Can You Use Wood Glue to Bond Foam to Foam?

Foam is a finicky substance that does not respond to all types of glue. And your all-purpose adhesive solution, the hot glue gun, will melt foam. Will wood glue work?


Yes, wood glue can be used as an adhesive for extruded polystyrene foam. But the jury is out as to whether it can be used to glue foam edge-to-edge.


Wood Glue and Foam

Wood glue might be the last type of glue you would use on insulation foam. Wood, foam–they don’t really seem to go together. Yet Elmer’s White Glue is used by hobbyists to glue styrofoam. How different can this be?

For the test, I used Owens-Corning Foamular. It is a “closed cell, moisture-resistant rigid foam board,” according to the Foamular site. Nowhere in the Foamular literature does it say or even imply that Foamular has fiberglass in it. Yet I had such a strong mental association with the Owens-Corning trademarked pink color, along with the Pink Panther mascot, that I assumed there had to be fiberglass.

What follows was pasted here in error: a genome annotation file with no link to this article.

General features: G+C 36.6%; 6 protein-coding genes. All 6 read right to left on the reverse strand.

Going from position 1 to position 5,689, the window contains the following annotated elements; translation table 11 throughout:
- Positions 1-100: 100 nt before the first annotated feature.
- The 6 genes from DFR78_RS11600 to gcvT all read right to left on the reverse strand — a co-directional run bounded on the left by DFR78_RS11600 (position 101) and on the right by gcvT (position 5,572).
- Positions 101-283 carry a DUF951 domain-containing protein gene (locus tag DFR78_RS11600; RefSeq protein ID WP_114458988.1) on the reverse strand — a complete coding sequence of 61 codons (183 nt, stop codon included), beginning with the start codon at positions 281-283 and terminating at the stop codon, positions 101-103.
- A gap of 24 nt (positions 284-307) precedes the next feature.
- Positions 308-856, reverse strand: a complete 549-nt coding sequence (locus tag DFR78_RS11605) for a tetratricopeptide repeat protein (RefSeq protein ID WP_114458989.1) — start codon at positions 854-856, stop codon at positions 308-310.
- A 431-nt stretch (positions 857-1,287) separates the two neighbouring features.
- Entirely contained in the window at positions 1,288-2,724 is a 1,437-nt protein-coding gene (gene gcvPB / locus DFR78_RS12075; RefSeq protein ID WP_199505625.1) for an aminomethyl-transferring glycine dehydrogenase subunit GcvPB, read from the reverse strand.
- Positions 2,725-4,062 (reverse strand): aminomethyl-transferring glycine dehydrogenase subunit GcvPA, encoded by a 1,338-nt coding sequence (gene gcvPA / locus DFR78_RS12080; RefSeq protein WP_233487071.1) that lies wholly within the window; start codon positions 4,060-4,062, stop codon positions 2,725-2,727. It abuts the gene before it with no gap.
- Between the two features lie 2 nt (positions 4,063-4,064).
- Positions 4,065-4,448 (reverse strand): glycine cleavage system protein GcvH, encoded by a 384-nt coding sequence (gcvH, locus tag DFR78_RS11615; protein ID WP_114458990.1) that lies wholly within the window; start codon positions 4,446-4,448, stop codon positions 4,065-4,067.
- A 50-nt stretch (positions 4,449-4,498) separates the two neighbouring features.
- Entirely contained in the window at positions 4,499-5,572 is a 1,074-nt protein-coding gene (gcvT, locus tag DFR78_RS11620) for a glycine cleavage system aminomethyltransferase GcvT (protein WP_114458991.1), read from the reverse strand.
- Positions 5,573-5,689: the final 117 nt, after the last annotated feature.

Face to Face Is Successful

I bonded Owens-Corning Foamular 150 to itself when constructing a bulkhead around some pipes.

That first test worked fantastically well, holding securely. The glue did not damage the foam.

I do not know how long it took to dry, because I used my Zip-Wall Dust Barrier poles as a form of clamp to push the foam piece together, and kept them in place close to 24 hours. I did check out one of my bonds after about 1.5 hours, and the bond appeared to be tight. But that also could have been the vacuum effect of having two flats pieces of material with a liquid substance between them.

Edge to Edge: Jury Is Out

Zip Wall Clamping Foam

Will Foamular’s smooth facing bond better, worse, or the same as the porous edges of two pieces that have been snapped apart?

Foamular has partial incisions that allow it to snap apart without using cutting tools. The edges are fairly ragged, but they will fit tightly together, much like puzzle pieces.

After 4 hours, I released the Zip Wall poles and the Foamular sections came apart. My conclusion isn’t so much that the wood glue failed; it’s that my test didn’t run long enough.

In the first test, the glue was spread out ultra thinly by the pressure of the two flat pieces. But in the second test, the glue was thicker and (I assume) needed more time to dry.

I will try this test again.